On August 21, 2008 Dan Turner and Mark Thomas put on a 1000k mountain brevet, looping through 4 passes: Snoqualmie, old Blewet, Loup-Loup and Washington. Reasonable attempts were made to escape the "beaten path" using old Blewet and Denny creek road, giving a distinct flavor as compared to my previous 600k and 400k with SIR in 08. I am sure that Rick Blacker, Don Jameson and those who rode the simultaneuos 400k will remember Burbee hill.
I had misgivings about doing this ride on a carbon frame (seal-skinned), but that is all I have.
I cannot say that I missed the "Floaty quality" of titanium or the comfort the various alloys of steel because you cannot miss what you do not know, maybe some day.
There is no scientific basis here for the conversion of chipmunk-power to horsepower but chipmunks are good climbers, carry little weight and tolerate the heat rather well, so I really needed all their help. It turned out it was more like Chip n' Seal than Chip n' Dale leading the team.
For many reasons, too much to enumerate this ride was a personal Odyssey of sorts. My first season of riding with the Seattle Randonneurs, the earlier 400k had been an eye opener, exposing an Achilles Heel of rapid salt loss and muscle spasms if I push to sweating point and stay there. Naturally the following 600k was a source of significant trepidation, the ability to complete that ride suggested that with appropriate adjustments, even I could do the bigger rides, I would have to ride more with my head than depend on questionable athletic ability.
What next? I had bowed out of the Cascade 1200/1000 graciously put on by Mark Roehrig, Don Boothby and Joe Llona but had learned a lot especially from the Olsen brothers by placing myself among the riders and volunteers as a bag boy. To complicate things I had major salt loss and spasms riding the 4th and last stage of the C1200 as a permanent from Mazama to Monroe.
An Odyssey is defined by Webster as "a series of adventurous journeys usually marked by many changes in fortune. The greek word Odusseia from which the English word is derived simply means "the story of Odysseus" sometimes referred to as Ulysses.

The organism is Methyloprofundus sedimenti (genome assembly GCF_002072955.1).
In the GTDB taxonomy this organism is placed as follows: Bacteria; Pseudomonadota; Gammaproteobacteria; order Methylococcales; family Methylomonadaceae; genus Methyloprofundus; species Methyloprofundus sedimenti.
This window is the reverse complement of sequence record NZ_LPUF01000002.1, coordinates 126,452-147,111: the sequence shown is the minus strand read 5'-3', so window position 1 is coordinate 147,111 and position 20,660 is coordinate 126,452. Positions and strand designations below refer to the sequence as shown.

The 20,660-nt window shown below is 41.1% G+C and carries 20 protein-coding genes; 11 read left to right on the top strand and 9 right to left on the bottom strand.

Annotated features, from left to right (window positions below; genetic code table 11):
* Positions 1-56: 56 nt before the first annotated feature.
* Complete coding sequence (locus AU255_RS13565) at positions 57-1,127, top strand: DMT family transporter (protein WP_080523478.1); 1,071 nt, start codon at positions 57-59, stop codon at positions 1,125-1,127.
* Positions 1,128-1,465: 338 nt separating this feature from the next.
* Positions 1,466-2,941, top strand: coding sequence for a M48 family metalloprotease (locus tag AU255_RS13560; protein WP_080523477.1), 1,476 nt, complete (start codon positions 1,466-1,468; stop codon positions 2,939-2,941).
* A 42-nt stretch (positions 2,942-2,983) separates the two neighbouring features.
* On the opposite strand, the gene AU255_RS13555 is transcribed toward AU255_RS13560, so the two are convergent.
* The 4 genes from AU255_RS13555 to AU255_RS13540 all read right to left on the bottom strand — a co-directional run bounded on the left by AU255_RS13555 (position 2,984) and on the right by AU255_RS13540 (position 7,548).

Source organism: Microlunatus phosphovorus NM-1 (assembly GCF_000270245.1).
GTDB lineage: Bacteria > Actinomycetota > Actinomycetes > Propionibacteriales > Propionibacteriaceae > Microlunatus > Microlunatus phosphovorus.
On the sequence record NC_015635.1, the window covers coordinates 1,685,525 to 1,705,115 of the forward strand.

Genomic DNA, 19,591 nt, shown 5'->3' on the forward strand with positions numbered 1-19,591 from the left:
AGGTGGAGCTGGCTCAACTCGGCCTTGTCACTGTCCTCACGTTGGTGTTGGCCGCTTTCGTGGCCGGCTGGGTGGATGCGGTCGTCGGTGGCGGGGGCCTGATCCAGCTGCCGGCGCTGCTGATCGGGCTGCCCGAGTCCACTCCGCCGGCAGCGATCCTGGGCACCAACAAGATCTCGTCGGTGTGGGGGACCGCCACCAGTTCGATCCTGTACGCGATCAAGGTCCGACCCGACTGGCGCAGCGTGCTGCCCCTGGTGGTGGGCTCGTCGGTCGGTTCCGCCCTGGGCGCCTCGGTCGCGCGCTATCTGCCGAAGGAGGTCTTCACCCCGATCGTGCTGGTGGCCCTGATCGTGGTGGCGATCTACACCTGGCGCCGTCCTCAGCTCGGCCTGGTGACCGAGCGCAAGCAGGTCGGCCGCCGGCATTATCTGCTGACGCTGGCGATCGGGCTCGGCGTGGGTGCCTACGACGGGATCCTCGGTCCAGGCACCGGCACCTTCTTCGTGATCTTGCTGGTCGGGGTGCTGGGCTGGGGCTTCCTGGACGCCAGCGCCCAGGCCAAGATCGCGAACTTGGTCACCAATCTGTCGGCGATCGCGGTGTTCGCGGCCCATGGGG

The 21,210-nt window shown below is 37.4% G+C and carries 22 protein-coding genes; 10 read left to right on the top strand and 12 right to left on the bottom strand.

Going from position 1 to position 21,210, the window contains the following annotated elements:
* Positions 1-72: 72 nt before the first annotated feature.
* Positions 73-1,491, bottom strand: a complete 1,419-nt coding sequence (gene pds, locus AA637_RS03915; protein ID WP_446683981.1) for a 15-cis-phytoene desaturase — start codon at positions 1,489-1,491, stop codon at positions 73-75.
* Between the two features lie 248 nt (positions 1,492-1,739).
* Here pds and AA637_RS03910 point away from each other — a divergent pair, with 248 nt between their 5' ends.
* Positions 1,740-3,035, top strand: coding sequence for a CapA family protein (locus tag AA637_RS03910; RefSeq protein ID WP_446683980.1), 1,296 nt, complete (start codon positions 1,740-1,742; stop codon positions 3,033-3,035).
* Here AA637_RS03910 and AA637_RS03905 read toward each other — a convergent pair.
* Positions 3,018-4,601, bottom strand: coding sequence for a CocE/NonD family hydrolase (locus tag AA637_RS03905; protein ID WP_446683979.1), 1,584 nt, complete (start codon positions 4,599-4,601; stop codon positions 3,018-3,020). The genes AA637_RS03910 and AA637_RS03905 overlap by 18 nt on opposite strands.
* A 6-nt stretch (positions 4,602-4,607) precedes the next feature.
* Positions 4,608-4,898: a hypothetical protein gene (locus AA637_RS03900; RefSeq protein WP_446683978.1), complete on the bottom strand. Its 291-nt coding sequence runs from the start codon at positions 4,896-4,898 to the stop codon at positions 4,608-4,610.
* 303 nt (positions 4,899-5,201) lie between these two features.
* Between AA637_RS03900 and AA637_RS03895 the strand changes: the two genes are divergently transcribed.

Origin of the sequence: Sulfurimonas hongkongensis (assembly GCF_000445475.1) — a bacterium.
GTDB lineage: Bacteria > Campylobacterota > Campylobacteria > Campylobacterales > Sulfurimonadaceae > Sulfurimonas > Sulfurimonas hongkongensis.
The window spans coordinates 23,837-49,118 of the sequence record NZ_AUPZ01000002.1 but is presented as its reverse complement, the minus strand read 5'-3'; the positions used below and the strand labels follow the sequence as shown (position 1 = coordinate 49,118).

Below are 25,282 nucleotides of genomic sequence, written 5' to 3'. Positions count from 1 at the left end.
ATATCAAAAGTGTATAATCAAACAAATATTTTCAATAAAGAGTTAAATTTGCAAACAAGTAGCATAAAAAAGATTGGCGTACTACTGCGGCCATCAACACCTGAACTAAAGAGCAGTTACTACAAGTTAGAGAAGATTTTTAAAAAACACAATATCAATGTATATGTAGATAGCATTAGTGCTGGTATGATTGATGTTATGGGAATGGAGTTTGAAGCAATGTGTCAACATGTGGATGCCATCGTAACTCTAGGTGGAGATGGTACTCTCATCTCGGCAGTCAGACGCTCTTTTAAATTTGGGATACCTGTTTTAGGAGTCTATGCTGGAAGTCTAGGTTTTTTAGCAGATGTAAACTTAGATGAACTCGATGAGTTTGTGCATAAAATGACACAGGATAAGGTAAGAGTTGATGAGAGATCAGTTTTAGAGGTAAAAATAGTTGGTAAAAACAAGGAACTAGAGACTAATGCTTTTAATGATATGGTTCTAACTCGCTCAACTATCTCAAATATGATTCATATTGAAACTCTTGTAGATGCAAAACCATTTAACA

Homers Odyssey does present us with an adventurous journey with changes in fortune for the Greek hero on his way home from Troy.
Being no Greek hero, despite some adventure and minor changes in fortune, it is more appropriate to reflect on that particular ramble under the title "Cascades".
I have however attempted to do it in the style of Homer, using hexameter and epitaphs.
The Cascades here are depicted in the image of Athena the Greek godess of war sometimes also referred to as Pallas. Not only are the Cascades beautiful, but are capable of great wrath and destruction as a visit to Windy or Johnston ridge will convince anyone.
Particular references are made to the unsightly and environmentally unfriendly practice of "clear cutting"; the "howling" descent from Loup-Loup pass into the Methow valley; the nagging left knee pain that forces the "jaded charoteer" to re-evaluate in Mazama and adjust his saddle a tad higher before slowly ascending to Washington pass in the heat, where the temperature suddenly drops and the head-winds whip up.
No matter how much he loves her, he must eventually leave her, and this he does, going on to climb the final hill to the home of Chris and Mark Thomas. Here the salty randonneur wannabe is, unlike in Homers Odyssey recieved with all the hospitality of a returning hero (or prodigal son).
The drinks were Nectar and the food Ambrosia. Thanks!